Man slain with panga on Midlands smallholding

By Kailene Pillay Time of article published Jun 8, 2020

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Durban - Entrepreneur and owner of Gunther’s Sausages, Edi Neumeister, was hacked to death with a panga on his smallholding in Balgowan in the KZN Midlands on Saturday.

KwaZulu-Natal Agricultural Union (Kwanalu) chief executive Sandy la Marque said this was the second murder on a smallholding this year, while eight farm attacks had been recorded thus far.

Neumeister, 69, was the owner of Gunther’s Sausages, a popular eatery specialising in Swiss sausages and German beer on the Midlands Meander.

He was in his workshop when a panga-wielding man attacked him.

According to a police source, it is alleged that a man walked on to the farm and demanded cash from Neumeister. The source said the suspect gained easy access on to the smallholding and into the workshop where Neumeister was working.

Neumeister was co-operative with the suspect, but he was dragged into the house and hacked to death.

“There was blood everywhere. It was a brutal attack,” said the source.

Neumeister’s girlfriend managed to escape from the farm and ran to alert security stationed at the nearby Michaelhouse Boarding School, said the source. Speaking to The Mercury from Germany yesterday, Neumeister’s son, Tommy, said he could not believe his father had been murdered on the farm he had built from scratch.

“I worry about him and also call to check on him. I feel as if a part of me is missing that a part of me has been ripped out. I cannot explain what we are going through as a family,” he said.

He described Neumeister as “proud father and grandfather who was known for his jovial and generous personality”.

“My father was born in Austria and came to South Africa in the early ’60s. We lived in Johannesburg but I went to school in KZN. After I finished school, I wanted to return to KZN. Eventually we found this smallholding next to Gunther’s Sausages.

“When Gunther retired in 2009, we took over the business. My father became an icon in the area. It was not just because of the sausages and beer, but he would welcome anyone to sit with him and have a drink. He loved having people around and running the business,” Tommy said.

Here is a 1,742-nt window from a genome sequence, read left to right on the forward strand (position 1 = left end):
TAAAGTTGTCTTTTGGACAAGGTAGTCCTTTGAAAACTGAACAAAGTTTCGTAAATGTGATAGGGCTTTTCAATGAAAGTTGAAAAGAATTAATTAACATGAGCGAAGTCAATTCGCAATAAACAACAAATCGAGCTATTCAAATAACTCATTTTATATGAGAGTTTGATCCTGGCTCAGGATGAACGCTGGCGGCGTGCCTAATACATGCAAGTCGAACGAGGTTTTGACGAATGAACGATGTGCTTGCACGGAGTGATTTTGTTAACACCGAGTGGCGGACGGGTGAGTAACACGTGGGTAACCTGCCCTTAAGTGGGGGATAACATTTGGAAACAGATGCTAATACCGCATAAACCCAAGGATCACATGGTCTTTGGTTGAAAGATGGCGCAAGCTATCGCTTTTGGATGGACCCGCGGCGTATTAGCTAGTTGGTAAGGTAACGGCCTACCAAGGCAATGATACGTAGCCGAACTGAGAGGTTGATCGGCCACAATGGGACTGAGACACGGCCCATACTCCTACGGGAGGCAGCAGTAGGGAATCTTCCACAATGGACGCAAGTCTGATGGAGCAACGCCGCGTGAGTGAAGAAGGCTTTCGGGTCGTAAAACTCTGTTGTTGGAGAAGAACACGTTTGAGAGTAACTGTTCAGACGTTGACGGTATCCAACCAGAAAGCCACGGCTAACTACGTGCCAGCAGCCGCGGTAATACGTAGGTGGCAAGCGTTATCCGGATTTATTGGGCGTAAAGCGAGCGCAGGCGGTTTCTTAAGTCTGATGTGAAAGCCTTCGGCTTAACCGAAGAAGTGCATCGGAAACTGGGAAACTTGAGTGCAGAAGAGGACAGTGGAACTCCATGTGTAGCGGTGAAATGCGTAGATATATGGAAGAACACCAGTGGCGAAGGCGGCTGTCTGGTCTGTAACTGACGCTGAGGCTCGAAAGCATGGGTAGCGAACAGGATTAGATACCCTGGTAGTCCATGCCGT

He said he last spoke to his father last Sunday, which was a routine weekly call for them to catch up.

Tommy said his father loved their Sunday calls as he enjoyed speaking to his 3-year-old grandson.

“We would wish each other well for the week. I cannot believe that this Sunday, instead of speaking to him, I am dealing with his death,” added Tommy.

Emotional and struggling to speak, Tommy said he often read about the farm attacks in South Africa but never imagined they would fall victim to one.

“This needs to stop. I don’t want anyone to ever go through what we are going through right now. More needs to be done to keep farmers and those living on smallholdings safe,” he said.

Tommy said his father’s girlfriend was recovering and did not want her name published in the newspaper.

La Marque said that while every farm attack was analysed, a common thread among all attacks was the low level of security on the properties.

She urged all those living and working on farms and smallholdings to make an effort to join their farm watch and community safety groups.

“Another common thread is the socio-economic circumstances linked to these attacks. With the lockdown lifting, it seems like crime is increasing. There is no doubt that poor socio-economic circumstances are the driving force behind crime in rural areas.

“In this instance, we call on more visible policing to take place. We have a good relationship with police and they have been very good in responding to farm attacks. However, there is always room for improvement,” she said.

DA KZN spokesperson on Agriculture and Rural Development, Chris Pappas, said they had repeatedly called for more action from the provincial government for the protection of KZN’s farming and rural communities.

Among the interventions, Pappas said they suggested the direct subsidising of security initiatives such as farm patrols and farm watches, the utilisation of technology including CCTV cameras and drones to protect rural and hot-spot areas, the subsidising of a citizen band radio network, the introduction and support of rural policing units that worked with local crime prevention initiatives, and the establishment of a provincial rural safety directorate.

KZN Premier Sihle Zikalala strongly condemned the brutal killing of Neumeister.

He called on law-enforcement agencies to work around the clock to ensure that the perpetrators were speedily brought to book.

Zikalala has also requested Transport, Community Safety and Liaison MEC Bheki Ntuli, as well as Agriculture and Rural Development MEC Bongi Sithole-Moloi to work with enforcement agencies to ensure that the safety of rural farming communities was prioritised.

He added that violent crime would not be tolerated and warned that those who committed such acts would be dealt with harshly.

In response to the claims by the DA, spokesperson for the police ministry, Lirandzu Themba, said they reserved comment for now.

The Mercury

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